"He fed the multitudes," Chevalier says with a chuckle. "We'd give away oranges, hams, peaches, watermelons, loaves of bread and Little Miss Cotton cakes. People liked that. He sent Blaze to Maryland for the last 90 days. People couldn't see her. It's not like today where you can see the same piece of video running over and over on the news. Back then, if something was in the newspaper, you'd read it and then throw it away."

At the time, what people thought of a politician depended much more on personal contact, "pressing the flesh," the rallies and door-to-door appearances, than on a persona formed on TV or radio. Earl Long had a farm near Alexandria and a vast network of rural supporters cultivated over the years. The Longs had put roads and services in communities. That counted. But so, says Chevalier, did the fact that at bottom, the country Baptists whose support was crucial to Long's comeback "were forgiving people. They didn't bear grudges against Earl because of his personal life. He wasn't mean or arrogant. They liked him."

Music was more central to political life before big television advertising budgets. New Orleans Mayor Chep Morrison, who ran for governor in 1959, traveled with a Dixieland band, recalls Chevalier. Jimmie Davis was a singer by profession, with a hit song "You Are My Sunshine" as his biggest calling card. He traveled the state with a ten-piece band in winning the governorship in 1943 and again in '59.

"The Jimmie Davis band all went on state payroll after he won," Chevalier says. "One of 'em was a strawberry inspector. One of 'em was a bridge inspector. One of 'em was a sweet potato inspector -- and you know there were a lot of sweet potatoes needed inspecting. One of 'em was a road inspector. Every time he rode over a road he'd see how it was doing."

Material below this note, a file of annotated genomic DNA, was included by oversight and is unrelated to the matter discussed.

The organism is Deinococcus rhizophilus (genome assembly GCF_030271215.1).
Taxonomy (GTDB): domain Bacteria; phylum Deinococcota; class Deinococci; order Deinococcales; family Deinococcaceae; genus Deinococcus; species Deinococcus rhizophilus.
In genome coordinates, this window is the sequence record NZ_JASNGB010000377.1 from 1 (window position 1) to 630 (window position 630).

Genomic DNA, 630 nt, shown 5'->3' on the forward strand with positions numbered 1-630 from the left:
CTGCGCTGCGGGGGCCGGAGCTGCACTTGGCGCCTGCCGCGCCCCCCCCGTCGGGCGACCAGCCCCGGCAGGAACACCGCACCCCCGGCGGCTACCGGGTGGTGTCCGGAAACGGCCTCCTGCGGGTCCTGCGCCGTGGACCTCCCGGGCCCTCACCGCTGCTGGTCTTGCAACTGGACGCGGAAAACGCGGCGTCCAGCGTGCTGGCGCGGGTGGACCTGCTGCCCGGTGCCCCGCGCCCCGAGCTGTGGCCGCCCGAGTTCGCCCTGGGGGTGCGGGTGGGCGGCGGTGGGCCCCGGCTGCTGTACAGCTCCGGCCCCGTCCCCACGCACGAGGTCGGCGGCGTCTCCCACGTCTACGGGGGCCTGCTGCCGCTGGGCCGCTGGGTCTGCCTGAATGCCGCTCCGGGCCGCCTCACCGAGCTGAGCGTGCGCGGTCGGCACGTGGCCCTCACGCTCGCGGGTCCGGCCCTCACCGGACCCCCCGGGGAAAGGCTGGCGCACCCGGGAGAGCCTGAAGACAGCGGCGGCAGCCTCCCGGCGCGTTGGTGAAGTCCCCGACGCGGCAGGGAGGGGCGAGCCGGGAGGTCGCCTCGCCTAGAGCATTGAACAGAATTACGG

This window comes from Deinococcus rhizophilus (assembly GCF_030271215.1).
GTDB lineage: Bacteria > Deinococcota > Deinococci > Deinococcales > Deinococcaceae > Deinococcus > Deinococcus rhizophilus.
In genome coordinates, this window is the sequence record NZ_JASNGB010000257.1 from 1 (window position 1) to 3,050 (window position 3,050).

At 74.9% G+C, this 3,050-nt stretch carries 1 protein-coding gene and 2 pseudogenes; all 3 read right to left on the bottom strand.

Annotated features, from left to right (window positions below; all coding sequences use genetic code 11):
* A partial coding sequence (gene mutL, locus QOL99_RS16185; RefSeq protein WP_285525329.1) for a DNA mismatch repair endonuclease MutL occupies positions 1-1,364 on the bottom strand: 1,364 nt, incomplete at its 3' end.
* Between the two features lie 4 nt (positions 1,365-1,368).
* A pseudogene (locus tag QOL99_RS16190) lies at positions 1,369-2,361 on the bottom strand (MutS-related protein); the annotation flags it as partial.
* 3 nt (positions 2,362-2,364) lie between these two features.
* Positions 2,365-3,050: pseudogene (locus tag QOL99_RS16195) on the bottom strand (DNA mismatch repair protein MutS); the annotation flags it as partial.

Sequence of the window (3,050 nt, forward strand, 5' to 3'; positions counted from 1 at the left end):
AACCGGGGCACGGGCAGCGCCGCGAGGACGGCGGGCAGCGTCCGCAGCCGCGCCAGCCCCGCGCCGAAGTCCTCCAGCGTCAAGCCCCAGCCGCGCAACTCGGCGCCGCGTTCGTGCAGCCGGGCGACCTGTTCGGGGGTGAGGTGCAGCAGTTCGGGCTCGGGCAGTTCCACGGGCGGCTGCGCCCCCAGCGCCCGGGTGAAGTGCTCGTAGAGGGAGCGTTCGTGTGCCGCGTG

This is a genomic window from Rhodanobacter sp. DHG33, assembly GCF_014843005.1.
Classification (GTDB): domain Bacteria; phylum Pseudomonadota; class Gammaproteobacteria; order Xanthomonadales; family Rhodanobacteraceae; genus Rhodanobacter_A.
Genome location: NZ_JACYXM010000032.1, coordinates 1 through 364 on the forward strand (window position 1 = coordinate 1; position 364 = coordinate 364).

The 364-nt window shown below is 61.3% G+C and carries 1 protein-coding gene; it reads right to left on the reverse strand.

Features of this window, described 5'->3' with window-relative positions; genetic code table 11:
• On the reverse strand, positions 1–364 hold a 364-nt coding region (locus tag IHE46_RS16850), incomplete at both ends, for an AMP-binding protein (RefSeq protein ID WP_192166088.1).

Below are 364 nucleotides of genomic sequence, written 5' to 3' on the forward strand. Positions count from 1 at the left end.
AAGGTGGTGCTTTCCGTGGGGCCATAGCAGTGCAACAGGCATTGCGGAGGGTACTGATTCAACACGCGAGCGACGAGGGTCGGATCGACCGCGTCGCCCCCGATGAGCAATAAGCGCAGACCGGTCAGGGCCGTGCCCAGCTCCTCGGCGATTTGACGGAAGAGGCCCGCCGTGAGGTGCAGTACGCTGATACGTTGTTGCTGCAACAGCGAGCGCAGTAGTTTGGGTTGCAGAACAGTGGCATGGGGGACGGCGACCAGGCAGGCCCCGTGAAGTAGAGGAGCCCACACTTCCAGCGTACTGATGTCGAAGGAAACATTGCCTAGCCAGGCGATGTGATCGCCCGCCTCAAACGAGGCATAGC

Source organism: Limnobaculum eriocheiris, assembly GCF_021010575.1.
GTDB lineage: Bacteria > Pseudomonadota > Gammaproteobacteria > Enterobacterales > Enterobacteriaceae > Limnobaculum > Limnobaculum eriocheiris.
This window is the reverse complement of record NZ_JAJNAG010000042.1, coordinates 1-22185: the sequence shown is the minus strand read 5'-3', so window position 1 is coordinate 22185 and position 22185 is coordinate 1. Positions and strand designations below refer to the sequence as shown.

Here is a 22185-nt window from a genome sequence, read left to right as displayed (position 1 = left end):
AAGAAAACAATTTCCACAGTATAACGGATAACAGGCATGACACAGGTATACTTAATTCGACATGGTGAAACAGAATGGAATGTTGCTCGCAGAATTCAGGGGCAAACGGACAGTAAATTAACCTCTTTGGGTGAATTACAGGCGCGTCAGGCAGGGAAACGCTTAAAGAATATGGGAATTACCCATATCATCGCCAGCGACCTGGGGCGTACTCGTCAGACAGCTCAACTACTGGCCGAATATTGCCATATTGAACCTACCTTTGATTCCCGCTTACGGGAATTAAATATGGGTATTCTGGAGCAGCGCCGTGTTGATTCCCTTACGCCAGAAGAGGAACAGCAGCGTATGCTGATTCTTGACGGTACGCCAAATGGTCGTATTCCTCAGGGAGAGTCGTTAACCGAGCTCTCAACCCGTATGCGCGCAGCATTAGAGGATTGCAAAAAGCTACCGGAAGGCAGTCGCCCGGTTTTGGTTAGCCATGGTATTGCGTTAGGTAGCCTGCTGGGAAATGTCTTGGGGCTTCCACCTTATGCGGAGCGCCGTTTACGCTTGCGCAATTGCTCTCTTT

Chevalier says that Davis' assistant, Chris Frasier, once told Chevalier that if he hadn't written "The Battle of Earl K. Long," Davis would have hired him for his band. Chevalier's song is one of the cuts in Lost in Louisiana 1959, a CD included in his new memoir.

In When the Music Stopped, Chevalier also writes of Earl's last hurrah. After years of chain-smoking Lucky Strike cigarettes, Long bet $10,000 that he'd win the 1960 Congressional campaign. In the last days of the race he got sick in his hotel room in Alexandria. A doctor was summoned, who told him he'd had a heart attack and needed to go to the hospital. With reporters on the track of the story, Long agreed to utilize an oxygen tent in his hotel room, fearing that if he checked into the hospital he'd lose the election. He ordered the oxygen tent folded up, had it moved under the bed and then met with two reporters from the press pool. Chevalier recalls the scene:

"'What's wrong with you, Governor? Some say a heart attack?' queried Jerry Moses.

"'Nah, boys, just a little touch of ptomaine poisoning, I guess,' the Governor replied. 'I sent Jay over to Shorty's Barbecue to get some of those good pork sandwiches, and they must have been a little over-ripe and upset my stomach. At my age, it don't take much, you know.'

"Five minutes went by awfully fast, as they turned to the Doctor who nodded affirmation to every little lie the Governor was telling."

Earl Long won the election and died a few days later. A demoralized Chevalier soon moved to Las Vegas; he ended up a bandleader who for many years fronted a group called The Louisiana Long Shots. The lure of home eventually pulled him back. He played a small role in Blaze, Ron Shelton's film account of Earl's last year, and now lives in Kenner. Recently, Chevalier was admitted to the Louisiana Political Hall of Fame in Winnfield -- the birthplace of the Longs.

click to enlarge Jay Chevalierin 1959 and now, from the CD that accompanies his new book, When the Time Stopped.
  • Jay Chevalierin 1959 and now, from the CD that accompanies his new book, When the Time Stopped.
Pin It

Comments

Subscribe to this thread:

Add a comment

Submit an event Jump to date

Latest in News

© 2014 Gambit
Powered by Foundation